By Ashley Lopez
Florida Center for Investigative Reporting
Lamar Sternad, who ran in the Democratic primary against Joe Garcia for a South Florida congressional seat, admitted to the FBI that he was a stooge for incumbent Republican David Rivera. Garcia is Rivera’s challenger on the November ballot.
In the past few weeks, many signs have pointed to the possibility that Sternad was a ringer paid for by Rivera to rough up Garcia. Until now, both Sternad and Rivera denied the allegations.
Sternad, 35, also told authorities that his campaign manager, Ana Sol Alliegro, acted as the conduit between the campaign and Rivera, who allegedly steered unreported cash to the Democrat’s campaign, according to sources familiar with the investigation and records shared with The Herald.
Sternad said Alliegro referred to the congressman by his initials, “D.R.,” and called him by the nickname, “The Gangster.”
“We will respond when these so-called ‘sources’ are willing to go on the record,” said attorney Michael R. Band, who represents Rivera. “We are not going to respond to unfounded rumors and innuendo. My client is in the middle of an election and it’s unfair for us to be shadow-boxing with unnamed sources.”
Sternad’s account to federal authorities supports what two campaign vendors told The Miami Herald and El Nuevo Herald: that the congressman was the driver behind a botched attempt to plant a candidate in the District 26 congressional primary.
Sternad has acknowledged to the feds that he never met Rivera, the sources said, a point that the Republican congressman has long claimed.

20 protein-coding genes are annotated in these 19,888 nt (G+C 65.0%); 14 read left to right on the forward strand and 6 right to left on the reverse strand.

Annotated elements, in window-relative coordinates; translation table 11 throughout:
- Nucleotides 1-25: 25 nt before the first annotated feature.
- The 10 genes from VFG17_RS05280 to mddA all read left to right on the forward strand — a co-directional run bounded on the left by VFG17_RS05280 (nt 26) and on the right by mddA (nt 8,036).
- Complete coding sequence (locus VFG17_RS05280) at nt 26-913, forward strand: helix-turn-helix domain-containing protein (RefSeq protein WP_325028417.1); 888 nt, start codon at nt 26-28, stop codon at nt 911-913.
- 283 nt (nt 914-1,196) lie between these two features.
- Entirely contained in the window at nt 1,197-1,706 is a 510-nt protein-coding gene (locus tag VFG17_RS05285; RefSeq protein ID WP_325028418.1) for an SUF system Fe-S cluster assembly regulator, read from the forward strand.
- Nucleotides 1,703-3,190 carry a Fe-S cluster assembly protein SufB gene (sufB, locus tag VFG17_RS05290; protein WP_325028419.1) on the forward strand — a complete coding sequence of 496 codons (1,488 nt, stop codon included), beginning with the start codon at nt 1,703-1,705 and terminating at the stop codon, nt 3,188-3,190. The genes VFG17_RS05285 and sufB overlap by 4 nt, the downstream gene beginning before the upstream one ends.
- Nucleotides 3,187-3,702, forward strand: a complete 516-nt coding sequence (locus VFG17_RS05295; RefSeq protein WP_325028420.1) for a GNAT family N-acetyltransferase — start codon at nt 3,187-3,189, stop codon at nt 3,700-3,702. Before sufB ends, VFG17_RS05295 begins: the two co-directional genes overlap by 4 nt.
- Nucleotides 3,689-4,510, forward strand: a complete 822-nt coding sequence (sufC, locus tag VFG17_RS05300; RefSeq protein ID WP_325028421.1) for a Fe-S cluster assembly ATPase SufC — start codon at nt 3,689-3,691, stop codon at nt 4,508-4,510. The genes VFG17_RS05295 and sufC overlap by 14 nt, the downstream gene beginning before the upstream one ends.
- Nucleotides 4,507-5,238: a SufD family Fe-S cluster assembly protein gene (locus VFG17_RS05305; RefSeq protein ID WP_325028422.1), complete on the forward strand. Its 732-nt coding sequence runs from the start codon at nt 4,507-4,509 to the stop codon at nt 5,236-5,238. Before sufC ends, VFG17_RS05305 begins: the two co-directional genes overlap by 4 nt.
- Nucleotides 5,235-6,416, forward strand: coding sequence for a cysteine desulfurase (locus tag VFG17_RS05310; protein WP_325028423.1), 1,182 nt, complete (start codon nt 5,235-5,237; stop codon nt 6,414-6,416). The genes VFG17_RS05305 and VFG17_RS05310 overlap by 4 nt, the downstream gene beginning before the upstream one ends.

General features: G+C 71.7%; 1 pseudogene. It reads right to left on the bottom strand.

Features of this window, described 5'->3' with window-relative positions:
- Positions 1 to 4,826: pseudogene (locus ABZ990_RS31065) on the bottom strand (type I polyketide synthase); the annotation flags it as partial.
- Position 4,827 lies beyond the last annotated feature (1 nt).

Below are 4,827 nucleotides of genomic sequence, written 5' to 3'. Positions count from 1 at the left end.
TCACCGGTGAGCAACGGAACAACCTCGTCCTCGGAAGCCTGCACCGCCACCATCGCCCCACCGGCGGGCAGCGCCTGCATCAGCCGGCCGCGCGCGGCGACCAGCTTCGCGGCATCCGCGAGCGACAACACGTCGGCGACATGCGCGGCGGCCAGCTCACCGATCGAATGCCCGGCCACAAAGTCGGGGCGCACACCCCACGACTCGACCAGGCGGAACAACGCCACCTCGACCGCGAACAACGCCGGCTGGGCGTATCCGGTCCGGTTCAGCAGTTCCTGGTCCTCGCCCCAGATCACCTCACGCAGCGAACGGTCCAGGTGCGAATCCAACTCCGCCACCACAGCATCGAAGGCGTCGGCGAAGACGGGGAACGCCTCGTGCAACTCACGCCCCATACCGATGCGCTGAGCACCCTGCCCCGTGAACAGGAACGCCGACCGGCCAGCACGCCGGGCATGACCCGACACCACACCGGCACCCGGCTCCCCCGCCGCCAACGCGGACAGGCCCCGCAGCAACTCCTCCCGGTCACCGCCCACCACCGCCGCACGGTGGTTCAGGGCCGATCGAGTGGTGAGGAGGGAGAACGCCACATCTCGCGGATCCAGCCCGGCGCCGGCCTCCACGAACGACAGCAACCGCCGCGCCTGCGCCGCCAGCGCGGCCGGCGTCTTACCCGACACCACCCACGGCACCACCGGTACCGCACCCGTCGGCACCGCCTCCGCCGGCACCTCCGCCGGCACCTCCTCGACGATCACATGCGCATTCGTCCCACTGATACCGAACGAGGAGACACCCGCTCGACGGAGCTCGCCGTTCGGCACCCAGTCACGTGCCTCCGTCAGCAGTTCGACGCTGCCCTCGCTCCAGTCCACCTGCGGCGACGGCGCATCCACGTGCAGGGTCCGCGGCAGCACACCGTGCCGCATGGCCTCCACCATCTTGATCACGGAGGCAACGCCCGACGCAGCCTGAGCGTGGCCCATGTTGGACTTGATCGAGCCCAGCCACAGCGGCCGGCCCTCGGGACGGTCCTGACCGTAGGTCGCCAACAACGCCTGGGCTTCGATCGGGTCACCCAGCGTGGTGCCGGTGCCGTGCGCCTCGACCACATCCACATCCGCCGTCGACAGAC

Sternad told authorities that he was promised a good job by Alliegro even if he lost. Instead, it looks like Sternad is on his way to a possible indictment.
The Herald pointed out in August that there was a lot amiss with Sternad’s campaign. First, he was spending bundles of cash (literally) on mailers smearing Garcia, yet there was no record of where the money was coming from. According to initial paperwork, Sternad had raised only $11,383, but $10,878 of that came from Sternad himself. He also had to spend $10,440 of all of that to qualify to run for election.
Clearly, Sternad did not have enough money to paper the city with anti-Garcia mailers, but he somehow obtained the money.
According to the Herald, besides the bizarre nature of the mailers, they also happened to be printed at the same place in Hialeah that did more than $100,000 of work for Rivera in 2010. People who worked there said the mailers were paid for with bundles of cash and had heard Alliegro mention that she was going to discuss the allegations with both “Lamar and David.”
However, the jig was really up when, a few weeks after the initial story broke, Rivera continued to deny his involvement and said he was holding Stenard campaign reports proving he didn’t pay for the mailers.
Turns out, though, those campaign reports hadn’t been filed yet and weren’t public record.
Rivera — who denies ever knowing Sternad — also produced a copy of a new campaign report for Sternad that purported to show, for the first time, that the Democrat’s campaign had paid Rapid Mail. Earlier in the day, a reporter for Miami-based America TeVé said the congressman called her and told her to go to see Sternad’s lawyer, where she would get a scoop on the new campaign report. The lawyer never gave it to her.
Rivera didn’t explain how he got the report, and Federal Elections Commission officials told the Miami Herald and El Nuevo Herald on Wednesday that the document had not been received yet by the FEC.
Rivera has been named one the “most corrupt” people in Washington by Citizens for Responsibility and Ethics in Washington. According to the group, before this incident Rivera was already “under investigation by the FBI and IRS for failing to report income from a consulting firm connected to his family and misusing campaign funds.”